Bad Problem Getting Worse: Regional Trade Agreements and the Future of the Multilateral Framework on Competition Policy and Law
25 Pages Posted: 10 May 2011
Date Written: May 9, 2011
At present, Regional Trade Agreements (RTAs) have proliferated extraordinarily in the world trade landscape. Some trade diplomats are coming to recognize the greater significance of regional competition policy and law and are arguing that RTAs are likely to prevent to create anti-competitive cross border merger and acquisition business practices by firms. They advocate that competition-related provisions should be included in the framework of RTAs. Consequently, the adoption of these provisions in RTAs is expanding and becoming a trend in the regional trade landscape.
On the contrary, trade scholars have long debated how regionalism may be able to contribute to the multilateral trading system. Due to the priority of market opening objectives in the trade liberalization process, they believe that lowering tariff barriers and removing a variety of non-tariff barriers are the principal issues to be addressed and that the implications of competition policy and law in enhancing trade welfare effects is not directly relevant to the objective pursued.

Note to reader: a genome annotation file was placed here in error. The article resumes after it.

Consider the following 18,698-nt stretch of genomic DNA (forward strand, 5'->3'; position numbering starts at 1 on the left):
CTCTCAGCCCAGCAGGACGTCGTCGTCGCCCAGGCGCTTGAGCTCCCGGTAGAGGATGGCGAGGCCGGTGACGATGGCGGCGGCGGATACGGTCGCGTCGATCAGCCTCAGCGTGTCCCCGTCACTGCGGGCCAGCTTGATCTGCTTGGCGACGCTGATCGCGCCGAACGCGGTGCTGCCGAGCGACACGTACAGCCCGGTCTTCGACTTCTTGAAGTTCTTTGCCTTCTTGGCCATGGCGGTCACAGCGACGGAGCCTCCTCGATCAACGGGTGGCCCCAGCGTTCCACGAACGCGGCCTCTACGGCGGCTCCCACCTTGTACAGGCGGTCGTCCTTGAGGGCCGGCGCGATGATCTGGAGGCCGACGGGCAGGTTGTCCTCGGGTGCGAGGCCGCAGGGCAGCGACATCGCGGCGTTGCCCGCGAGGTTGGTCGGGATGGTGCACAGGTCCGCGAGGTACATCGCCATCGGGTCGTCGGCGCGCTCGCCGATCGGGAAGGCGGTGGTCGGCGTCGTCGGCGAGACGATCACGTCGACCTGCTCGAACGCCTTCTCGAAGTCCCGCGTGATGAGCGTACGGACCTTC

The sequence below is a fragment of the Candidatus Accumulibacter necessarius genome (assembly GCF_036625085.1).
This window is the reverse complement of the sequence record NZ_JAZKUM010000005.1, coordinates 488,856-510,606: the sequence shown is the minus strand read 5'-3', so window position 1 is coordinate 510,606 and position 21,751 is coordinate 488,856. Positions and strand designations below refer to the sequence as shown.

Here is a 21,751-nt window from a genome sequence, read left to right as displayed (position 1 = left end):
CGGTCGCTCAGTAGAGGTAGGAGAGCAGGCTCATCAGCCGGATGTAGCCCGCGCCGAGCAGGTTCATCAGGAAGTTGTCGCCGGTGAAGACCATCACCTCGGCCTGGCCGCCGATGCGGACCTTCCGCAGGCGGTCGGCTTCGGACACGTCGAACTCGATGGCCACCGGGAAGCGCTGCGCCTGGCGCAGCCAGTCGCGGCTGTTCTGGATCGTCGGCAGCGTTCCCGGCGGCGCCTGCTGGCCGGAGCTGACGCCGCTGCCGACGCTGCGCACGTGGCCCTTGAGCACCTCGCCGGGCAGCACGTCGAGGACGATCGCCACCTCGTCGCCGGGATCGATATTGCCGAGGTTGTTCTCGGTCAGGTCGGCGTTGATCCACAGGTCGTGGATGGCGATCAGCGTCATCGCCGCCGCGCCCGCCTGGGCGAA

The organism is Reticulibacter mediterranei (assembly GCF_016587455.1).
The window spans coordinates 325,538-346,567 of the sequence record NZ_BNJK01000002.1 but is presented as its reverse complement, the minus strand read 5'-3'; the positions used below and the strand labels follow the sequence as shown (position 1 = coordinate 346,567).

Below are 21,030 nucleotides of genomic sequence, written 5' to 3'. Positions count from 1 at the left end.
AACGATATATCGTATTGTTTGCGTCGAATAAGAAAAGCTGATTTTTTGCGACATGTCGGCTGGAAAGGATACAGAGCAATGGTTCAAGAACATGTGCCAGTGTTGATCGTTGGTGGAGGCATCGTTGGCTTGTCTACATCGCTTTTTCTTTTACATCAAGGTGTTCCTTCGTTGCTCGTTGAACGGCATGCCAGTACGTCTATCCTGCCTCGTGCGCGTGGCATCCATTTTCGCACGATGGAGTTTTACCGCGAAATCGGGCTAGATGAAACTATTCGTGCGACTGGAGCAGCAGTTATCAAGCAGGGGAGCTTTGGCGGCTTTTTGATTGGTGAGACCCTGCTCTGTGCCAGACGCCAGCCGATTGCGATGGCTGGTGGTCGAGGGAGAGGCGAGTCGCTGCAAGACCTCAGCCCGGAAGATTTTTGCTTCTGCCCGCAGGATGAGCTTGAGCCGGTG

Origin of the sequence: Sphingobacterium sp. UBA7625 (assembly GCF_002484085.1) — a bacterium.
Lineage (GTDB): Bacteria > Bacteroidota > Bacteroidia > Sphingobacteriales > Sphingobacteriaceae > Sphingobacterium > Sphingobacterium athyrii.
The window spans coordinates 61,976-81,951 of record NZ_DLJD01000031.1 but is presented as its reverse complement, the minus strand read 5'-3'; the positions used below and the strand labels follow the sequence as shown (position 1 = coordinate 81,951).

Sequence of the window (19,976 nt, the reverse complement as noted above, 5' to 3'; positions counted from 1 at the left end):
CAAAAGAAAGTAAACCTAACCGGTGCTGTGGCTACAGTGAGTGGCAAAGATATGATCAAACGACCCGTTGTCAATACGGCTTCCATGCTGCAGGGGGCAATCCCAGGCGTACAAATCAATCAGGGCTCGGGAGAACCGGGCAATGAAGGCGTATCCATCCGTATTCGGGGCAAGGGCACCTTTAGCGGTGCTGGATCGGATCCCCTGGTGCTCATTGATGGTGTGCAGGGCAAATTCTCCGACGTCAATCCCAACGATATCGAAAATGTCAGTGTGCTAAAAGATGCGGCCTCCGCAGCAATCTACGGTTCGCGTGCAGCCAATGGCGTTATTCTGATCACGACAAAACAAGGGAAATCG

Based on the relationship between regionalism and multilateralism in the contemporary trade discourse, this article discusses the prospects for the multilateral framework on competition policy and law and asks whether there is a link between these and at least the beginnings of a regulatory process at global level.
Keywords: Regional Trade Agreement, International Competition Law and Policy
JEL Classification: F02, F13, F15, F42, K21, K33
Suggested Citation: Suggested Citation